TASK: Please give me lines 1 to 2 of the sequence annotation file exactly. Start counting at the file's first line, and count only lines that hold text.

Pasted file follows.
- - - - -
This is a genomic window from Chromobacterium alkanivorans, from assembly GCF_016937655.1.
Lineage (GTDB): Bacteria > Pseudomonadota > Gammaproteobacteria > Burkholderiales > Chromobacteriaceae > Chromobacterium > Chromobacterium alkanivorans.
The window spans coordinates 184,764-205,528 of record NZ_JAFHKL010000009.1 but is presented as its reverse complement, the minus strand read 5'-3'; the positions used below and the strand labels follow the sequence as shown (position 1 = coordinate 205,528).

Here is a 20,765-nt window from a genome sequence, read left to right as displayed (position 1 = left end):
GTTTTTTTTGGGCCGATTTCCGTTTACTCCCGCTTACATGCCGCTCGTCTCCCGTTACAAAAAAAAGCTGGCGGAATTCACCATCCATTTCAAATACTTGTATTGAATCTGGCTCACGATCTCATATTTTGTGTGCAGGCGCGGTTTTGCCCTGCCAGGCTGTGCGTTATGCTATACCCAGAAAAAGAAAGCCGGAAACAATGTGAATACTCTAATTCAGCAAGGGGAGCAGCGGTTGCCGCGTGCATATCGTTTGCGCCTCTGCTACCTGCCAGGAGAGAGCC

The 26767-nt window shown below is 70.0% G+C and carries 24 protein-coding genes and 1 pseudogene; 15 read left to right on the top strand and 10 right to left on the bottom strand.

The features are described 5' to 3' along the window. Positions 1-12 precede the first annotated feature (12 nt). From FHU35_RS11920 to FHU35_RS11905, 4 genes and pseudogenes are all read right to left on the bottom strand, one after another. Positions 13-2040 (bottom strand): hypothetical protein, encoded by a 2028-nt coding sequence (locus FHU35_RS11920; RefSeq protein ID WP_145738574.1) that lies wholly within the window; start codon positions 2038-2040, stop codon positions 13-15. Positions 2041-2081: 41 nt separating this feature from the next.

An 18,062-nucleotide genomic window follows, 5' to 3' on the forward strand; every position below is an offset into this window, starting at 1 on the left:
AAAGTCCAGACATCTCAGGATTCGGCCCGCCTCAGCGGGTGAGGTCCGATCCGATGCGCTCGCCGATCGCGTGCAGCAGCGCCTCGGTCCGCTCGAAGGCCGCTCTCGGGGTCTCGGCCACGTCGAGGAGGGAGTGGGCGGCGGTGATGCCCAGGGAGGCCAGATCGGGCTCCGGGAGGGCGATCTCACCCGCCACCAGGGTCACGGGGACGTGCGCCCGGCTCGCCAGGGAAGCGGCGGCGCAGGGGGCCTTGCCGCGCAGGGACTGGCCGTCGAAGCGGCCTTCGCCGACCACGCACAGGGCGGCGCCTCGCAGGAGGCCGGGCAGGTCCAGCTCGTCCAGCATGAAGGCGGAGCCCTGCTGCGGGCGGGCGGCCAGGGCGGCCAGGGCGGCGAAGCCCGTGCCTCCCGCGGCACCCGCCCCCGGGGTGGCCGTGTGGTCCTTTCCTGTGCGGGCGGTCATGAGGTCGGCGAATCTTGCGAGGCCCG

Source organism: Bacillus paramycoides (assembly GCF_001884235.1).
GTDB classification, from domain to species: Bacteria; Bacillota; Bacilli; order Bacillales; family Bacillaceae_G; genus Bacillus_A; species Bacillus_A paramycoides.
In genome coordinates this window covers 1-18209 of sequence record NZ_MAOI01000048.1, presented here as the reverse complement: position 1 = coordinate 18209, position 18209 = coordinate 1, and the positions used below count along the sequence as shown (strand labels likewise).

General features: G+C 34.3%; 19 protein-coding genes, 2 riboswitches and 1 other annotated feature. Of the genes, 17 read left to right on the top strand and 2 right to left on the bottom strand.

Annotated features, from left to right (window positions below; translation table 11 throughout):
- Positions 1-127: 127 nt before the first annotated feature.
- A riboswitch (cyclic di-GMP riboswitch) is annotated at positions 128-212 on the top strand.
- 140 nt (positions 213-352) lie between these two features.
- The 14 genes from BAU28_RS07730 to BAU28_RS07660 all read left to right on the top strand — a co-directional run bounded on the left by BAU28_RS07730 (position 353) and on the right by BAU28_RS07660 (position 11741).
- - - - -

This is a genomic window from Chromobacterium alkanivorans, from assembly GCF_016937655.1.
Lineage (GTDB): Bacteria > Pseudomonadota > Gammaproteobacteria > Burkholderiales > Chromobacteriaceae > Chromobacterium > Chromobacterium alkanivorans.